BHUBANESWAR, India - India evacuated more than half a million people as massive Cyclone Phailin closed in on the impoverished east coast Saturday, with winds uprooting trees and tearing into flimsy homes.
The storm packed gusts of up to 240 kilometres per hour (150 miles per hour) as it churned over the Bay of Bengal, making it potentially the most powerful cyclone to hit the area since 1999, when more than 8,000 died, the Indian weather office said.
Authorities said they expected a three-metre (10-foot) storm surge when the eye of the cyclone strikes around 8:00 pm (1430 GMT), with torrential rain also threatening floods in low-lying areas in the states of Orissa and Andhra Pradesh.
"I dread this Phailin. It's as if the world is coming to an end," 23-year-old student engineer Apurva Abhijeeta told AFP from the coastal town of Puri, 70 kilometres from Orissa's state capital Bhubaneswar.
Heavy waves pounded the coast as terrified locals made their way to solid buildings, cramming into packed rickshaws and buses as they travelled. Relief efforts were under way, with free food being served in shelters.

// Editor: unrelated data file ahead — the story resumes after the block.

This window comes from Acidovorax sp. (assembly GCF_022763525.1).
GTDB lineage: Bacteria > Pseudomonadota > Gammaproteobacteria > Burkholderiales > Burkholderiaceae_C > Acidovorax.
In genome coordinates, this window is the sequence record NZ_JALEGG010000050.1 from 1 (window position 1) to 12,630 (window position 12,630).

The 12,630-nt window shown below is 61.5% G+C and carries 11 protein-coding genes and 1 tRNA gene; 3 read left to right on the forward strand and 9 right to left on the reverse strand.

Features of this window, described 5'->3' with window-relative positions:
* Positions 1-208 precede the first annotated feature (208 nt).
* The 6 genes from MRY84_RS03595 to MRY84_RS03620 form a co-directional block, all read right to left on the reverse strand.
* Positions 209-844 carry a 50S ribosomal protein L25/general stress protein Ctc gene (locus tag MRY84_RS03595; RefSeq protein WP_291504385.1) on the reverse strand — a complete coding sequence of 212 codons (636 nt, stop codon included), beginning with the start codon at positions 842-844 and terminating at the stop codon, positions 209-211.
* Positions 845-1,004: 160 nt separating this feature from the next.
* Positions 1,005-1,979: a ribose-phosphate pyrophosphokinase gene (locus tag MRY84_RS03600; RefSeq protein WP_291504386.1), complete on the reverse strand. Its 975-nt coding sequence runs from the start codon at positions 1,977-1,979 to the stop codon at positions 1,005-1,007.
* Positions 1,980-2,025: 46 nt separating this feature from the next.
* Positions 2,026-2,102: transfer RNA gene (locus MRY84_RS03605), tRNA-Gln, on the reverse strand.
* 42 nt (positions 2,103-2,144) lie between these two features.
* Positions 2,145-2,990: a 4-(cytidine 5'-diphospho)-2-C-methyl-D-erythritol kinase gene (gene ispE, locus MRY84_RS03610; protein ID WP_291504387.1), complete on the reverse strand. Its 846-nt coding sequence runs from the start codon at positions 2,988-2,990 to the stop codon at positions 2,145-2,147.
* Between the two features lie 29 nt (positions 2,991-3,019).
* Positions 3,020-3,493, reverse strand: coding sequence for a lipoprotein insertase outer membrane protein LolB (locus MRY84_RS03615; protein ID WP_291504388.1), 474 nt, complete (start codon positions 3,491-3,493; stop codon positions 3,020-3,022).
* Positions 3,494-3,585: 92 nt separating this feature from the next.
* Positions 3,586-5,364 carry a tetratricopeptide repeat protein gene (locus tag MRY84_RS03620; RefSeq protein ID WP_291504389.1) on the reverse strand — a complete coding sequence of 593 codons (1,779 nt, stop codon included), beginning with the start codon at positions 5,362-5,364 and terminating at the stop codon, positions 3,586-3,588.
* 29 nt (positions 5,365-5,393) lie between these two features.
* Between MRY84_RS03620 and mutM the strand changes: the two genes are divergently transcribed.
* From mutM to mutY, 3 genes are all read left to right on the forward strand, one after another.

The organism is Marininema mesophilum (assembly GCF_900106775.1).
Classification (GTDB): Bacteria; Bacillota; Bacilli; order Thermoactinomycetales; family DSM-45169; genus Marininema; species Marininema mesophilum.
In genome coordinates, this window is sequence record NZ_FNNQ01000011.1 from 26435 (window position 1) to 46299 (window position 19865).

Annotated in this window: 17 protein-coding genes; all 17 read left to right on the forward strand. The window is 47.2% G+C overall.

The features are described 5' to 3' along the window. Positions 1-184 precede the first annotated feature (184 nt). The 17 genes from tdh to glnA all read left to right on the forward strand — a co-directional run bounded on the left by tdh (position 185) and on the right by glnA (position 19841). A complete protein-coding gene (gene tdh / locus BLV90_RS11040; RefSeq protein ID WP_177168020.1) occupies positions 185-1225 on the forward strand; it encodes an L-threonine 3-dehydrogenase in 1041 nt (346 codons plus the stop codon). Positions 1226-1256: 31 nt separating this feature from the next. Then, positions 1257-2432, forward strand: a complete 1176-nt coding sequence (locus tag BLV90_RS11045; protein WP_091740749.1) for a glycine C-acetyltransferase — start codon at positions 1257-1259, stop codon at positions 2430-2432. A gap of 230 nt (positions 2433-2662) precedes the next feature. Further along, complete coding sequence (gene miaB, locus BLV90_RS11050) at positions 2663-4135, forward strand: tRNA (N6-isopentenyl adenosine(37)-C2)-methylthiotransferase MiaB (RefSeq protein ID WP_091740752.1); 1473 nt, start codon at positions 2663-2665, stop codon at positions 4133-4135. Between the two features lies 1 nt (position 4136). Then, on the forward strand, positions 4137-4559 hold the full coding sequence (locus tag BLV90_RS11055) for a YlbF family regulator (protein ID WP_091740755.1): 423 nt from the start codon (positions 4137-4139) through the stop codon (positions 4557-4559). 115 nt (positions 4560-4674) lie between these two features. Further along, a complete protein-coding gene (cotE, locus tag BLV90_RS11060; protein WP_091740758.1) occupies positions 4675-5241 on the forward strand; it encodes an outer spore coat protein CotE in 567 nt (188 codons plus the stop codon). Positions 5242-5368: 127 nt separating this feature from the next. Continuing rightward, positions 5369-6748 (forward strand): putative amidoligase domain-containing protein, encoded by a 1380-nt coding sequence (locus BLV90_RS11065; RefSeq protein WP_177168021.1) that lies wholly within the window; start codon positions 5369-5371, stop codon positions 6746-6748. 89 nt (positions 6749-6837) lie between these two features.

Food stockpiling began earlier in the week as Phailin gathered strength dramatically, with many shops stripped bare.
"Everyone's in trouble so I've kept my shop open to help them," said shopkeeper Susil Kumar Singh, the owner of one of the few stores still operating in Bhubaneswar.
"The storm's going to get really heavy soon. Right now, there's no drinking water and trees are falling down all around."
Further south in Visakhapatnam, fishermen frantically sought to secure their boats while farmers tethered their livestock in the afternoon. Others admired the rough surf as wave after wave crashed into the shore.
Large boats could be seen anchored out at sea, while the biggest port in Orissa, in Paradip, has shut down.
An AFP correspondent on the last flight to arrive in Bhubaneswar before the airport shut described how the plane aborted the first attempted landing in shearing winds and pounding rain.